Sports Psychology Tips: How to Overcome Fear in Triathlon
Do you have a sense of dread at the start or during a triathlon?
I’ve been fortunate to support a large number of triathletes who have experienced a range of psychological challenges with a common theme – fear. Some of the following things were mentioned in our conversations:
“I’m frightened at the start of the swim whether I’ll get whacked and it will throw me off course.”
“I worry about maintaining momentum on long inclines on the bike”
“When the pressure is on at the end of the run I start looking at my opponents more. I’m frightened they’ll catch me and I’ll let my coach and parents down”
These observations have led me to do some more research into common psychological challenges faced by tri-athletes. It’s a project I’m working on so I’ll keep you informed on the results.
Getting back to the point. Often when it comes to fear our thoughts are irrational. In my mental toughness development work outside of sport I’ve been fortunate to chat to soldiers and police officers who experience frightening situations on a regular basis.
If you’re about to be attacked by a bunch of thugs or are being shot at in the battlefield you have every right to be frightened? – YES
This adds some perspective I hope…… let’s think about other situations that may scare us. Heights are an issue for me… the dark, public speaking, crowded spaces, fear of flying are all pretty common issues for people.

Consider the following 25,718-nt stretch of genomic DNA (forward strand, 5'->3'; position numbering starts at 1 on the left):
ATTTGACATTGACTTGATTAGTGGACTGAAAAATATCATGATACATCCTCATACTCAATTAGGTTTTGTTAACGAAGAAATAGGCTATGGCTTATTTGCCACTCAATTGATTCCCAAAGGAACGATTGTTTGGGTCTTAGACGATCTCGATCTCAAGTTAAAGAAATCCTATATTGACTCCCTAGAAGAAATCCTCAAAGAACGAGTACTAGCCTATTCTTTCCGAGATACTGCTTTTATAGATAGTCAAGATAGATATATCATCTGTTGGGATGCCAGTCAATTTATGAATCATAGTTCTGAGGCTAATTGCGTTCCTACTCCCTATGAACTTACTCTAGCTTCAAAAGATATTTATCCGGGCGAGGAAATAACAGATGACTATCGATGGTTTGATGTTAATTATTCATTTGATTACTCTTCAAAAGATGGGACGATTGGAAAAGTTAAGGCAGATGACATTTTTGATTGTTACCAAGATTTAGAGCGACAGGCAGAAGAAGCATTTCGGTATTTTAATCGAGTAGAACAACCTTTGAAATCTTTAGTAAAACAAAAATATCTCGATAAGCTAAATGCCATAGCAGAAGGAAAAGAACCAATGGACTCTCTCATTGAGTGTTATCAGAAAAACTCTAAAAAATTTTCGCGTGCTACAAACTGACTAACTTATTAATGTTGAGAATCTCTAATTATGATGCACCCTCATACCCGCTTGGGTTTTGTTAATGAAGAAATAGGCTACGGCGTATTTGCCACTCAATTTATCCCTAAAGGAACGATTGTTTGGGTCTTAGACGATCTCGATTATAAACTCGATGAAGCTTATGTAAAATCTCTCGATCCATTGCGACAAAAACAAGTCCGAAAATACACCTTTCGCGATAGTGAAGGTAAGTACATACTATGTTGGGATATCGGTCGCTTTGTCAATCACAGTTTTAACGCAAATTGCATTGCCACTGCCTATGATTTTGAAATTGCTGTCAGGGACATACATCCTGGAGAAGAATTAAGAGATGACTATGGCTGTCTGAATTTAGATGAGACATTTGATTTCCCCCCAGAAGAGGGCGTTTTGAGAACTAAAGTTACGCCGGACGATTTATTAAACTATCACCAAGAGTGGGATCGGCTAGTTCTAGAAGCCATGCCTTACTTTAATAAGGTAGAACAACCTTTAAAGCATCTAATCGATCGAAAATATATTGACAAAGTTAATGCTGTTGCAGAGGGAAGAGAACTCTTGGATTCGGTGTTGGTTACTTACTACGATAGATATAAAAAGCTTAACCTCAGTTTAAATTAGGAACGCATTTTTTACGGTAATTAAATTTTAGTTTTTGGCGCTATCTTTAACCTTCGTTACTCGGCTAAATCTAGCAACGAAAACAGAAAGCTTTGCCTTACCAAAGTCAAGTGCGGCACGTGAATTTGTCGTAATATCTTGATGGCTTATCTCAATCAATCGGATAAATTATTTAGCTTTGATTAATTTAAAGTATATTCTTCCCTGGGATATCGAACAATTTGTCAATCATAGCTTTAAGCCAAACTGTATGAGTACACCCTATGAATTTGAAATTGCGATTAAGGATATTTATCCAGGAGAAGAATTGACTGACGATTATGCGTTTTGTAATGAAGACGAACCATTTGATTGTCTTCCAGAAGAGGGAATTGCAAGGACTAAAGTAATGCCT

Now, let’s think about this when it come to triathlon – specifically cycling…… Fear breeds tension in the hands, wrists and arms, shoulders, back and then has a huge negative impact on our rhythm, balance and timing. Think about it – in training people are generally more relaxed than they compete. They then go on and cycle their best times and frustratingly sometimes go to pieces in competitions.
What is the solution to this fear? How do we calm down our overly sensitive brains?
Here are 3 tips:
Yes, it’s simple, very simple – but it works, when we get fearful, our breathing changes and makes the problem intensify. Focus on deep diaphragmatic breaths to calm the brain down and ‘re-set’ its reaction.
- Train under pressure
Put yourself under pressure in training. Do not just swim, cycle or run to kill time. Create targets, have mini races with others, make your training tough. Putting yourself under pressure, regularly creates immunization. If you want to go quicker, more consistently and under pressure this should be a MUST.
- Face your fears
Instead of focusing on the problem and doing nothing about it. Recognize it is an issue, face your fears.
Ask yourself these questions:
What am I NOT doing when swimming, cycling or running that is being ruled by FEAR?
What do I want to change when I train and compete?
How will making positive changes to my Mindset impact on me?
Now think about putting in place and focusing on key processes and routines that can help you. These processes can become a lifesaver when you’re under pressure. They really do allow you to relax and trust your skill set, especially when they are practised.
I’d be grateful if you could pass this article on if you feel it is helpful to other triathletes or for regular updates to help improve your performance levels why not sign up to “The Mental Edge”.
To get in touch for one 2 one Sports Psychology Coaching with a Leading Sport Psychologist, David Charlton, based near Newcastle – Face to face, via the telephone, SKYPE or online via email available.
Sports Psychologist located near Newcastle Upon Tyne, UK and willing to travel Internationally. Managing Director – Inspiring Sporting Excellence. With over 10 years experience supporting athletes, coaches, parents and teams to achieve their goals, quickly.
T: +44 7734 697769
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